If you can't get in touch with your GP before Thursday, I would let the anesthesiologist know that you're very anxious as soon as they come see you on Thursday, and ask if there is anything they can give you. There is.
posted by i_am_a_fiesta at 7:22 AM on January 23, 2017 [2 favorites]

I'm not wanting to take anything that might interfere with the anaesthetic

I've had anastesiologits prescribe Valium (or whatever) for a few days before a procedure. Call yours and see if she can prescribe something for you. This is so common, they will know what to do. Sending good thoughts your way!
posted by Room 641-A at 7:23 AM on January 23, 2017 [4 favorites]

On jinx-view, it's definitely possible to get knocked out early. I'm not squeamish about surgery but I never, ever want to see the OR. Four surgeries, I never have.
posted by Room 641-A at 7:25 AM on January 23, 2017 [2 favorites]

Have they discussed with you the sedatives you'll be given before the procedure?

The last time I talked with my doctor before she performed my surgery, I asked about specific fears (general ick body horror, and then vomiting from anesthesia) and she communicated those to the other doctors and nurses working on the surgery so that I got a wonderful combination of anti-anxiety and anti-emetic medicine with the rest of my anesthesia.

I also asked, straight-up, "what will my subjective experience be?" What she told me was pretty much exactly what happened: You might be nervous in the morning; it will be uncomfortable not eating or drinking anything prior, and then waiting around for a while; then you will be sedated, fall asleep, and wake up. Nurses will be with you and you might feel dazed, but in kind of a sleepy pleasant way.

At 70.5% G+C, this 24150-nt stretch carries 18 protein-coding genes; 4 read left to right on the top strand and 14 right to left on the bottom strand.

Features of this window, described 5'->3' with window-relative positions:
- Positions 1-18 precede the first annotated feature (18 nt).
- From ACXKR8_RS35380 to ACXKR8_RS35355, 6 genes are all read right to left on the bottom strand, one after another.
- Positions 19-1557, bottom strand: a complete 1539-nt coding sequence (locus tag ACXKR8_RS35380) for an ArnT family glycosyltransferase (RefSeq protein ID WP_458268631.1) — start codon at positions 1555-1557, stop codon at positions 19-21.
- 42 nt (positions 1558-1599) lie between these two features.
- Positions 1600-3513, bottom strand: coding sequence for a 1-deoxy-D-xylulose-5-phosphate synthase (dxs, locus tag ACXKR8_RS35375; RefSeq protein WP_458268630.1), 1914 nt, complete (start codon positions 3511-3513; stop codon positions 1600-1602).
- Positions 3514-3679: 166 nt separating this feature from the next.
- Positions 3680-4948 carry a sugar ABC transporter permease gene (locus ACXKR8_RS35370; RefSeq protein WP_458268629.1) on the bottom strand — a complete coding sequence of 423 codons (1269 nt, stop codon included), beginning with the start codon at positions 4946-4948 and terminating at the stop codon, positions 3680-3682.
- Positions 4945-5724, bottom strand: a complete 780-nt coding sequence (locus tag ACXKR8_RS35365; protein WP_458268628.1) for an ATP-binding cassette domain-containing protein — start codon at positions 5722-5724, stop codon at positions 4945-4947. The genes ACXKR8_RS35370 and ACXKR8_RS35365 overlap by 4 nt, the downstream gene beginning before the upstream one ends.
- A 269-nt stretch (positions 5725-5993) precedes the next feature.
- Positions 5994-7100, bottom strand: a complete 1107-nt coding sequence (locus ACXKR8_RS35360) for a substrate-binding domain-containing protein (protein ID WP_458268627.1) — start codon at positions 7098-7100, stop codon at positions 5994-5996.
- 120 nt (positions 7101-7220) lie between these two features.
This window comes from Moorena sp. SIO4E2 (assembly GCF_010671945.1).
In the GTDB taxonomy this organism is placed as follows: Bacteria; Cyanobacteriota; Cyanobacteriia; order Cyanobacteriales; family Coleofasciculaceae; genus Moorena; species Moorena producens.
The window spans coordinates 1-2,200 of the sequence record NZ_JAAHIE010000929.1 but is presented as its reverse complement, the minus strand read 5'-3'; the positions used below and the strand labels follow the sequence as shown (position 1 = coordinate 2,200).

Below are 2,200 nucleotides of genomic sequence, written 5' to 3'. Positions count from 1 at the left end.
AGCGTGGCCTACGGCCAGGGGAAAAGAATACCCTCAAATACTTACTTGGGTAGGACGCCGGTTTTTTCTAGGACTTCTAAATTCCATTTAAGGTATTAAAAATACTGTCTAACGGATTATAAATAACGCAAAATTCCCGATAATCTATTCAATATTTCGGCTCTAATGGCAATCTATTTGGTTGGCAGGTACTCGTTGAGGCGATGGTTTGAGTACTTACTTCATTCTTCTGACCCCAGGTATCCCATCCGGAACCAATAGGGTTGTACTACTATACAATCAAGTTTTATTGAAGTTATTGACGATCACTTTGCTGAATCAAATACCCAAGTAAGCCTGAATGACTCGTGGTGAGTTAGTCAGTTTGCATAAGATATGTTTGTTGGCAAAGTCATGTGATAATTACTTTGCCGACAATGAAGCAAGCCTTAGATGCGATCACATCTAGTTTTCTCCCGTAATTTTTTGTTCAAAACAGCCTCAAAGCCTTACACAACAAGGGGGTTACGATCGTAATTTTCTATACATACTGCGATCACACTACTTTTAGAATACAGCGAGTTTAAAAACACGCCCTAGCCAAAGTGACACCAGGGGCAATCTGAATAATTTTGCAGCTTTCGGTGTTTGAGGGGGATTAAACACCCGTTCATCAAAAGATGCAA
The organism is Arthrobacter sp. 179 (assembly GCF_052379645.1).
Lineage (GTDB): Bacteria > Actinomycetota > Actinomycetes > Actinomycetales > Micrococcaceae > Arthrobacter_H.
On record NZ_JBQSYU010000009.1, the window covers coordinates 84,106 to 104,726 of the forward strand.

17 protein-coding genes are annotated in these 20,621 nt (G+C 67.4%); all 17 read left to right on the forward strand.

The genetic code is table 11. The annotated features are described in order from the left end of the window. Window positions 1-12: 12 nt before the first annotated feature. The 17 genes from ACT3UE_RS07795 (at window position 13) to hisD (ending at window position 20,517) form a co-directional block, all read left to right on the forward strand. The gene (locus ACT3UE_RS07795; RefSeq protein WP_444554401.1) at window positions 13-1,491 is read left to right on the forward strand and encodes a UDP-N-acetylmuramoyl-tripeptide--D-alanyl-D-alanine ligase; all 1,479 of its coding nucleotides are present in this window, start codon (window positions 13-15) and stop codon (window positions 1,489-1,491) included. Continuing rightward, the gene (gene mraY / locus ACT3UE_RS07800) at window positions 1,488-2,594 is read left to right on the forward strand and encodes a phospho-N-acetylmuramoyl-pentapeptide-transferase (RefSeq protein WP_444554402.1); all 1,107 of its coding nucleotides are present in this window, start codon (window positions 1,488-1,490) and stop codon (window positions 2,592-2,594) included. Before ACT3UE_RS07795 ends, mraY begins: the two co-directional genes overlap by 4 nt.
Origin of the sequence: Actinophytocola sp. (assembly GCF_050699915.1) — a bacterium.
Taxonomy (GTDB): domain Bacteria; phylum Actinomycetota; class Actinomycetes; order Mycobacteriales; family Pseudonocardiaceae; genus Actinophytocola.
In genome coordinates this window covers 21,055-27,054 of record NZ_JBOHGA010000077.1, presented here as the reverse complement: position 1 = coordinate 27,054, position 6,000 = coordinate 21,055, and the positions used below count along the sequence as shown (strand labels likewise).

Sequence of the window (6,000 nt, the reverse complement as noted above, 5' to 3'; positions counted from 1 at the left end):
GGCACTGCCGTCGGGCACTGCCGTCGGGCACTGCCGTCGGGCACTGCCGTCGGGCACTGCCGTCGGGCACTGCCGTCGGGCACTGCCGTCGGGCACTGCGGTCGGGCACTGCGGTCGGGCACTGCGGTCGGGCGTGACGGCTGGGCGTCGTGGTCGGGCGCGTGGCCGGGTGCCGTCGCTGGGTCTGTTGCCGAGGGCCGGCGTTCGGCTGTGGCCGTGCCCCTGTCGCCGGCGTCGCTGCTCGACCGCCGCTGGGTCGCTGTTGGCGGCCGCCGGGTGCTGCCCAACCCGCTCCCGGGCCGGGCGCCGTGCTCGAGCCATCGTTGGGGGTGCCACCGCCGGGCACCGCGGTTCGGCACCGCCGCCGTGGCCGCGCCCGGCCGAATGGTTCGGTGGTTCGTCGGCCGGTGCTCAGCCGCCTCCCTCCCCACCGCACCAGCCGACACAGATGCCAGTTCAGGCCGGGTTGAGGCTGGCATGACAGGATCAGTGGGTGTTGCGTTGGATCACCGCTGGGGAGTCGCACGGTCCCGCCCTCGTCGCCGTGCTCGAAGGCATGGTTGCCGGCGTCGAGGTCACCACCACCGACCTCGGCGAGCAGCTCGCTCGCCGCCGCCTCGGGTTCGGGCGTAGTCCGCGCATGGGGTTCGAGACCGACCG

What stands out as the most unpleasant bit from that day was the nasty snack of crackers + Coca Cola that they made me eat just after I woke up. Worst taste combination. Dryest mouth. Would not recommend.
posted by witchen at 8:07 AM on January 23, 2017 [1 favorite]

Basically, what helped me was to name the specific things I was worried about, and then address the likelihood of those things happening.

And what will probably be the most unpleasant after the fact (pain management, wound care, going to the bathroom) is also more or less under your control, and you can handle it from home. It's less daunting than being under bright lights at the hospital. And you might have medicine that helps you rest.